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The magic of assuming positive intent

Leaders can save themselves a lot of heartache and misunderstanding when they assume positive intent on the part of others, writes Julie Winkle Giulioni.

4 min read


positive intent

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You’ve likely heard the old story about a driver on a dangerous, winding, narrow road who barely escapes a head-on collision when another driver comes at him swerving from around a blind bend. That oncoming driver gestures wildly and yells, “Pig!,” inspiring an angry response — until the original driver rounds the corner to discover a large pig in the middle of the road and realizes that he had been warned — not insulted.

Julie Winkle Giulioni
Winkle Giulioni

How frequently does this silly tale play out in the workplace? Today’s highly polarized environment teamed with unprecedented levels of stress and burnout have left many of us tender, reactive and prone to make our own decisions about the motivations of those around us. In some cases, there seems to be societal momentum that carries us toward negative assumptions and responses. And these internal processes affect the person making those assumptions and those around them. 

What if we performed a mental reset and made assuming positive rather than negative intent our default instead? Imagine the positive effect on:

  • Stress, mental health and physical wellbeing
  • Trust, communication and relationships
  • Business results (like quality, collaboration, innovation and service)

Assuming positive intent isn’t about playing Pollyanna or seeing the world through rose-colored glasses. It’s not about rolling over, being weak or not acting when necessary. Instead, it’s a deliberate mindset shift rooted in the understanding that we can’t read the hearts of others and, as a result, must learn about their motivation rather than assign it. It’s the discipline of withholding judgment, until there’s something concrete to judge. It allows us to interrupt the knee-jerk reaction to assign malintent and, in the process, preserve precious mental, emotional and relational resources.

Last week, I was removed from an invitation to a client meeting that had significant implications for my work with the organization. I felt excluded, marginalized and disrespected. It would have been easy to stew in those emotions and imagine the behind-the-scenes motivations. And it would have been destructive. Because within hours, my client contact called to apologize, explaining that the team had realized they didn’t have their act together and didn’t want to waste my time while they figured things out. We scheduled a meeting for the following week when they’d be better prepared — and I discovered their positive intent.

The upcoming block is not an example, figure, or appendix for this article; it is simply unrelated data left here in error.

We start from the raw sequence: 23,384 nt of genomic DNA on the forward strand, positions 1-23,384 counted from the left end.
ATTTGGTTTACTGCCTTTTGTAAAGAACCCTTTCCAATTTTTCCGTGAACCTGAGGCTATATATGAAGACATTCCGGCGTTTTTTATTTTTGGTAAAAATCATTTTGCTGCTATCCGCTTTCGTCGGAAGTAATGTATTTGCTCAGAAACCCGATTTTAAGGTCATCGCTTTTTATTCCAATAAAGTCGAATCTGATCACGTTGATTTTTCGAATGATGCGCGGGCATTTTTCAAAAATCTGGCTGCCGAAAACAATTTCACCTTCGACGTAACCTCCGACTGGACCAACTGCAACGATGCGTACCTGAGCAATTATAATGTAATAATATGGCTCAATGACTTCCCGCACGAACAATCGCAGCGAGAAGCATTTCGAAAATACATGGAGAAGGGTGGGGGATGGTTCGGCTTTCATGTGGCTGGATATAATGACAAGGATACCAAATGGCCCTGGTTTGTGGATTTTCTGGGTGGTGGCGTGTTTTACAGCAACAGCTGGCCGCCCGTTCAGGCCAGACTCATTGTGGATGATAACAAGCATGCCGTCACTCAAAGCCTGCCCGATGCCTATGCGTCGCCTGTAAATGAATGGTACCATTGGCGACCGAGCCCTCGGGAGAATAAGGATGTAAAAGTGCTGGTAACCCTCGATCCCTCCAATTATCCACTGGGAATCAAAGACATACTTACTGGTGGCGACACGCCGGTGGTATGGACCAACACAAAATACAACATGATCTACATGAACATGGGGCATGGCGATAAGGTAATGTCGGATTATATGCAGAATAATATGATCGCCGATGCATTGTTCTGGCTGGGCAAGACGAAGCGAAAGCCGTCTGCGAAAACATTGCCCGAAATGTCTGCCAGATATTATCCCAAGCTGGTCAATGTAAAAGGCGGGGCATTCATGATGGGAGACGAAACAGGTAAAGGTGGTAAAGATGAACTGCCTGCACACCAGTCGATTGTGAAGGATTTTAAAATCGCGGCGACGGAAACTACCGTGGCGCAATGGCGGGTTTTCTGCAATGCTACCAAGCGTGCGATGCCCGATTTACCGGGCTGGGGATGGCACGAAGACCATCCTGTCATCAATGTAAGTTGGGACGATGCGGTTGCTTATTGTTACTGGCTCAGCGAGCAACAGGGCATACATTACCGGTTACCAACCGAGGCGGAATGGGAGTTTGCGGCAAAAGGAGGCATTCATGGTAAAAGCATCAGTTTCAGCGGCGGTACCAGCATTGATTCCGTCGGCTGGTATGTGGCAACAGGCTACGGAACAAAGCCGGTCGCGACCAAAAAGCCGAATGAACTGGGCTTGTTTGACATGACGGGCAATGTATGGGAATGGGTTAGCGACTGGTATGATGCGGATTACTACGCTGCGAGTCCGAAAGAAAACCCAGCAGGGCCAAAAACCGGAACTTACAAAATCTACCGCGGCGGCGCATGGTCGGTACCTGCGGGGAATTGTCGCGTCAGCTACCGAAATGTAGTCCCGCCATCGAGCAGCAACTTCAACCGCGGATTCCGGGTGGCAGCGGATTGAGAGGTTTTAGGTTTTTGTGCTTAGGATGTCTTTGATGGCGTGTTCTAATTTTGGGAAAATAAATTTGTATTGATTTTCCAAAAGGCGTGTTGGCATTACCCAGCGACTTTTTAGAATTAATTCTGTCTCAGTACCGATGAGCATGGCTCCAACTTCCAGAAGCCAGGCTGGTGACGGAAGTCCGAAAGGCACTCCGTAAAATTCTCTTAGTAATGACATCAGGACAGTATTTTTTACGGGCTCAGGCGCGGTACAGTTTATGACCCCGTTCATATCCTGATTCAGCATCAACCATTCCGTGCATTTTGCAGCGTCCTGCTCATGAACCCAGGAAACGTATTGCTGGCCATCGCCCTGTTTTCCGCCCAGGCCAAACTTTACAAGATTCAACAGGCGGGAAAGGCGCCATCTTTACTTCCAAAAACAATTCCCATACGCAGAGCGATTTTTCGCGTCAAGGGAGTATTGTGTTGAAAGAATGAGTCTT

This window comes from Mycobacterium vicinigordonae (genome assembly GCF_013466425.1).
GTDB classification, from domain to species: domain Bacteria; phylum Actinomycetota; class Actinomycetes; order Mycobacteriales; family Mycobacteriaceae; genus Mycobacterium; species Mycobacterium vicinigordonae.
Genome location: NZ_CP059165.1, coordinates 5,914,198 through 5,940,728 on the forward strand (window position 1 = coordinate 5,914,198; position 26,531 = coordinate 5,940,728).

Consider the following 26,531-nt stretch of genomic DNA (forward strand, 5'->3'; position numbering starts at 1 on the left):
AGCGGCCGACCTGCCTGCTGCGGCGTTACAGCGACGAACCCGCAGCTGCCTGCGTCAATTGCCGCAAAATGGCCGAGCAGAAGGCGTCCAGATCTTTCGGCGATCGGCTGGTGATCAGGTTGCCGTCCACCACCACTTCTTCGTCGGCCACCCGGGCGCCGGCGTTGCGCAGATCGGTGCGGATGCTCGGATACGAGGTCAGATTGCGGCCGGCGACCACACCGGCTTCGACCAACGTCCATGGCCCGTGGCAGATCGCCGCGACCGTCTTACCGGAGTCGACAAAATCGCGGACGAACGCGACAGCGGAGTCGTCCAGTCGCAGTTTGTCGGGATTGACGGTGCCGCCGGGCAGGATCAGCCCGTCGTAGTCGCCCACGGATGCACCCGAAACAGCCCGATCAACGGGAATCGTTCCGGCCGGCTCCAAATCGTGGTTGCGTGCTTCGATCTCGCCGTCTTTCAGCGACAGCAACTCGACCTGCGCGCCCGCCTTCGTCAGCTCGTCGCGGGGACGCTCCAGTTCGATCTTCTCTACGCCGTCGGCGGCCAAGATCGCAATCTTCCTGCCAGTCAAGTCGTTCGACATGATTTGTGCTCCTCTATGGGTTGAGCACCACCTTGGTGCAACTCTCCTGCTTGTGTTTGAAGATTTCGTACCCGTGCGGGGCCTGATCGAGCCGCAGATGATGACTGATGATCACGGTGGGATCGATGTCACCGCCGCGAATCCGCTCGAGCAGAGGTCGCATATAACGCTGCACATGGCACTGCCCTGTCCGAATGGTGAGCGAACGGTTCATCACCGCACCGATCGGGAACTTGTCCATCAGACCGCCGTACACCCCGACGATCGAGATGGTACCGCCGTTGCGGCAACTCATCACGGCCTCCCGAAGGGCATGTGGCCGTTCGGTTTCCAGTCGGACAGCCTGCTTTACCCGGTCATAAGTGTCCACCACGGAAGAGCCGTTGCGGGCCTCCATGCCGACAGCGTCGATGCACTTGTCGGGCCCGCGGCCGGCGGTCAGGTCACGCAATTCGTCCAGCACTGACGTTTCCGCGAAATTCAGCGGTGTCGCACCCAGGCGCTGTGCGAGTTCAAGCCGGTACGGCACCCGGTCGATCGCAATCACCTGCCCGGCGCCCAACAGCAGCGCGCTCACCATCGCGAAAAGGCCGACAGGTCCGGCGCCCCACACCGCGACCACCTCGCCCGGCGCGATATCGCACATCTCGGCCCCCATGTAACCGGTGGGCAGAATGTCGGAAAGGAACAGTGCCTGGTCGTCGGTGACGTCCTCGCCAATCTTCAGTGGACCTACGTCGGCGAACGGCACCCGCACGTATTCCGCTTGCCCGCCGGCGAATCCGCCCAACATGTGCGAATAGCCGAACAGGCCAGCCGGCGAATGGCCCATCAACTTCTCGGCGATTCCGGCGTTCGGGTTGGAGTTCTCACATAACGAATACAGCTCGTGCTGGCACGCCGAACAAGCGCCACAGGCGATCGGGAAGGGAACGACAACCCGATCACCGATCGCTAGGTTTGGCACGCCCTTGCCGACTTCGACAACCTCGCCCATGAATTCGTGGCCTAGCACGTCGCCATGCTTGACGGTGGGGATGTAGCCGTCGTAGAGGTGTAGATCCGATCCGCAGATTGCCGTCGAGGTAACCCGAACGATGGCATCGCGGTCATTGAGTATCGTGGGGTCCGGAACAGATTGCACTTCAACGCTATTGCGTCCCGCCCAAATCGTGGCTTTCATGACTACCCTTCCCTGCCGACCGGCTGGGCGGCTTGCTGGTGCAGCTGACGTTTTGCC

Imagine the number of instances like this that occur every day. The potential for negative assumptions and the downward spiral that follows is extraordinary. Equally extraordinary, however, is the magnifying effect of leadership behavior in this regard. Leaders who want to cultivate a culture of assuming positive intent within their groups can start with these three strategies.

  1. Model it — Employees follow a leader’s example, so master the art of assuming positive intent. When confronted with issues yourself, consciously take a breath, check the stories you’re telling yourself, consider the broader context, play out the negative consequences of negative assumptions, invoke your curiosity, and lead with questions to avoid jumping to destructive (and likely inaccurate) conclusions.
  2. Coach it – Actively help employees look at challenging situations through a different lens and to reframe emotionally-triggering situations with questions like:
    • What positive experiences have you had with this person?
    • What challenges might they be experiencing?
    • What positive reasons might exist for the behavior?
    • How might the situation work to your benefit?
    • How can you uncover the real — rather than imagined — motivations for the action?
  3. Broadcast it — Finally, find ways to build examples of positive intentions into the culture. Share stories of personal misconceptions, offer examples of misunderstanding (and those that were averted) and invite others to do the same. Seeding the group narrative with positivity can begin to rewire the habitual thought patterns that our modern world seems to have instilled.

Until the intent becomes visible, assume that it’s positive. It’s kinder to yourself and others to interrupt the debilitating downward spiral of negative assumptions and instead hold the space for positive thoughts and outcomes. (And don’t worry, there will always be plenty of time to respond differently if you discover that the metaphorical “pig” message from someone was actually an insult rather than a warning!) 


Julie Winkle Giulioni focuses on growth and development in the workplace, helping leaders and organizations optimize the potential of their people. She co-authored “Help Them Grow or Watch Them Go: Career Conversations Organizations Need and Employees Want.”

Opinions expressed by SmartBrief contributors are their own. 


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